Kshiravriksha, Kshira-vriksha, Kṣīravṛkṣa: 12 definitions

Introduction

Introduction:

Kshiravriksha means something in Hinduism, Sanskrit, Marathi. If you want to know the exact meaning, history, etymology or English translation of this term then check out the descriptions on this page. Add your comment or reference to a book if you want to contribute to this summary article.

The Sanskrit term Kṣīravṛkṣa can be transliterated into English as Ksiravrksa or Kshiravriksha, using the IAST transliteration scheme (?).

In Hinduism

Shaktism (Shakta philosophy)

[«previous next»] — Kshiravriksha in Shaktism glossary
Source: Wisdom Library: Śrīmad Devī Bhāgavatam

Kṣīravṛkṣa (क्षीरवृक्ष) is the name of a tree found in maṇidvīpa (Śakti’s abode), according to the Devī-bhāgavata-purāṇa 12.10. Accordingly, these trees always bear flowers, fruits and new leaves, and the sweet fragrance of their scent is spread across all the quarters in this place. The trees (e.g. Kṣīravṛkṣa) attract bees and birds of various species and rivers are seen flowing through their forests carrying many juicy liquids. Maṇidvīpa is defined as the home of Devī, built according to her will. It is compared with Sarvaloka, as it is superior to all other lokas.

The Devī-bhāgavata-purāṇa, or Śrīmad-devī-bhāgavatam, is categorised as a Mahāpurāṇa, a type of Sanskrit literature containing cultural information on ancient India, religious/spiritual prescriptions and a range of topics concerning the various arts and sciences. The whole text is composed of 18,000 metrical verses, possibly originating from before the 6th century.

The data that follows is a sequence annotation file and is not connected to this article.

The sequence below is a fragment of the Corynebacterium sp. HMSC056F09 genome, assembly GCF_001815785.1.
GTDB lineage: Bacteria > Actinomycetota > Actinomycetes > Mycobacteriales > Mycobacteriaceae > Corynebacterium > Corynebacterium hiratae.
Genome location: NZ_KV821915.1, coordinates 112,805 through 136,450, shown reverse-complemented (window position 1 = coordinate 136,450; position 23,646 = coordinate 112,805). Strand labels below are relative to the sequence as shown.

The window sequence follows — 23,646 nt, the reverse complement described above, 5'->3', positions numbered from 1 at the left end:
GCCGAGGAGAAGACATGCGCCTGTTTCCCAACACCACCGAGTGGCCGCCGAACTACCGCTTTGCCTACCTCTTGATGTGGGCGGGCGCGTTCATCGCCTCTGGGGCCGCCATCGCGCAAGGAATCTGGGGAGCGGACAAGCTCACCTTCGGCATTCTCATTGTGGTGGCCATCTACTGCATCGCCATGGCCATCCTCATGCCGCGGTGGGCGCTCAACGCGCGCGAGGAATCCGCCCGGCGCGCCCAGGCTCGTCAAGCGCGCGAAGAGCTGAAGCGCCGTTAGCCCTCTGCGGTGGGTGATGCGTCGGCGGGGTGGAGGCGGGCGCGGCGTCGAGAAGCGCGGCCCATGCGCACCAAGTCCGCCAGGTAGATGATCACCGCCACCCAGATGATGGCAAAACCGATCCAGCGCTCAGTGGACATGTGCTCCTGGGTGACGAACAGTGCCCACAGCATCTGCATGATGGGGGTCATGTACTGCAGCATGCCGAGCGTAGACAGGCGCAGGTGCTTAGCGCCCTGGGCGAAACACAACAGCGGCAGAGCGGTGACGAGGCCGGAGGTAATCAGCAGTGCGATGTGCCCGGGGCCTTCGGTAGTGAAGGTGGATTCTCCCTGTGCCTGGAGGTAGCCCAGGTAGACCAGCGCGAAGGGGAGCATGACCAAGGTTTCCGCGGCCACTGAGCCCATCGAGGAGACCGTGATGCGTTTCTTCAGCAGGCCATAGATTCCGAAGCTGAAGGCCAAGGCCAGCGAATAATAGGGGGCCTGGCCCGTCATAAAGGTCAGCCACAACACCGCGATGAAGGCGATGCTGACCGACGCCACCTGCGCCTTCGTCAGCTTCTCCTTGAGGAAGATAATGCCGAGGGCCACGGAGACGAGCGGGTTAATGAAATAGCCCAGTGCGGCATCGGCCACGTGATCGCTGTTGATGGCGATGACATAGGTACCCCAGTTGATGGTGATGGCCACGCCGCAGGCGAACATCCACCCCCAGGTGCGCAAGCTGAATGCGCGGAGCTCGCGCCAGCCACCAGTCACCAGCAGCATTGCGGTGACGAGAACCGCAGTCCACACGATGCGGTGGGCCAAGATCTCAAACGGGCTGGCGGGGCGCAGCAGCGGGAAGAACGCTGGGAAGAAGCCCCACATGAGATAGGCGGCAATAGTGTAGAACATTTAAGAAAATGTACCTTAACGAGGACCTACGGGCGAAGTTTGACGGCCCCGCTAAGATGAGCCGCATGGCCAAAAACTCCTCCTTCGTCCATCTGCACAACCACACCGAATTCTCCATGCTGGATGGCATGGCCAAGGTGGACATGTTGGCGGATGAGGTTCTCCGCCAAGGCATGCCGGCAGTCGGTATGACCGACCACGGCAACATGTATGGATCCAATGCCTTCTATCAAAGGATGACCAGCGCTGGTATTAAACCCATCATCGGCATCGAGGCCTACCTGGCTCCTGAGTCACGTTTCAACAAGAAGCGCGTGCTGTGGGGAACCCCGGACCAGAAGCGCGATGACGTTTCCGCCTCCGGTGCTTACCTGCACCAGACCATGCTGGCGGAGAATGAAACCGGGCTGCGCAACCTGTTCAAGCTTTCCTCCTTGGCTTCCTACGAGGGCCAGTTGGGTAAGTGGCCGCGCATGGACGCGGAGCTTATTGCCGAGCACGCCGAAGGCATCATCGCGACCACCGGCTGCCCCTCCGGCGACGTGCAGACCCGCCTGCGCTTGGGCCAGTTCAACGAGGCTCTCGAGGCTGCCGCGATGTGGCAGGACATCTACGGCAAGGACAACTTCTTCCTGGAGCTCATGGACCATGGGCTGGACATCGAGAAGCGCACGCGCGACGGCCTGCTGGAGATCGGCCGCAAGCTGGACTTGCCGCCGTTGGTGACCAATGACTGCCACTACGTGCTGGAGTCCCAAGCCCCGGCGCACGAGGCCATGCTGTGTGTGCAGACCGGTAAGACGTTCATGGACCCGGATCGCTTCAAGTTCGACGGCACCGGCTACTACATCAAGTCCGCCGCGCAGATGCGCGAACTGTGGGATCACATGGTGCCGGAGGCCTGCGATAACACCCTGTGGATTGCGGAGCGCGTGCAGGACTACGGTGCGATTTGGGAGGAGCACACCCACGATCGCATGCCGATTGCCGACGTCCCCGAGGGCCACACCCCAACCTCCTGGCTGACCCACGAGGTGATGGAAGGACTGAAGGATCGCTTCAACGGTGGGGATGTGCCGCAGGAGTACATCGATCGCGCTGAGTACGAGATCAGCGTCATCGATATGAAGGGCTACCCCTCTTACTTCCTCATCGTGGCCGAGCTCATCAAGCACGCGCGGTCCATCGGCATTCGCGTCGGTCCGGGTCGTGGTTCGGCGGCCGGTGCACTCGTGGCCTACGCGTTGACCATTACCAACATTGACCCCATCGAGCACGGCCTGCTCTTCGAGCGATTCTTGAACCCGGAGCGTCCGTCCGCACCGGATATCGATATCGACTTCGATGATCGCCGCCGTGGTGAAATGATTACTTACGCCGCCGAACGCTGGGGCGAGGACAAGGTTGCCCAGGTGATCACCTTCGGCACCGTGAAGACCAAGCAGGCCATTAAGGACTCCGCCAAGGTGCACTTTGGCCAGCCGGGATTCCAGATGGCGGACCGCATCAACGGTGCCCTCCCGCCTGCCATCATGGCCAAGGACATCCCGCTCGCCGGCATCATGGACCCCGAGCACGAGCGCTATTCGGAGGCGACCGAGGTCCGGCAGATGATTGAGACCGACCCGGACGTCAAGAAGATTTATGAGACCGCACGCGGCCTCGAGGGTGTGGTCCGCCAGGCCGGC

Shaktism book cover
context information

Shakta (शाक्त, śākta) or Shaktism (śāktism) represents a tradition of Hinduism where the Goddess (Devi) is revered and worshipped. Shakta literature includes a range of scriptures, including various Agamas and Tantras, although its roots may be traced back to the Vedas.

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Ayurveda (science of life)

[«previous next»] — Kshiravriksha in Ayurveda glossary
Source: Shodhganga: Dietetics and culinary art in ancient and medieval India

Kṣīravṛkṣa (क्षीरवृक्ष) refers to the “peepal tree” according to the 17th century Bhojanakutūhala (dravyaguṇāguṇa-kathana).—The food-utensils that are made of Kṣīravṛkṣa-patra (peepal tree leaf) have the following dietetic effects: tṛṣṇā dāhāsrapittanut (removes thirst, burning sensation and bleeding disorders).

Ayurveda book cover
context information

Āyurveda (आयुर्वेद, ayurveda) is a branch of Indian science dealing with medicine, herbalism, taxology, anatomy, surgery, alchemy and related topics. Traditional practice of Āyurveda in ancient India dates back to at least the first millenium BC. Literature is commonly written in Sanskrit using various poetic metres.

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Languages of India and abroad

Marathi-English dictionary

[«previous next»] — Kshiravriksha in Marathi glossary
Source: DDSA: The Molesworth Marathi and English Dictionary

kṣīravṛkṣa (क्षीरवृक्ष).—m (S) A common term for the trees or shrubs which contain milky sap; as vaḍa, ruī, sābarī, cāmpā, umbara, śēra &c.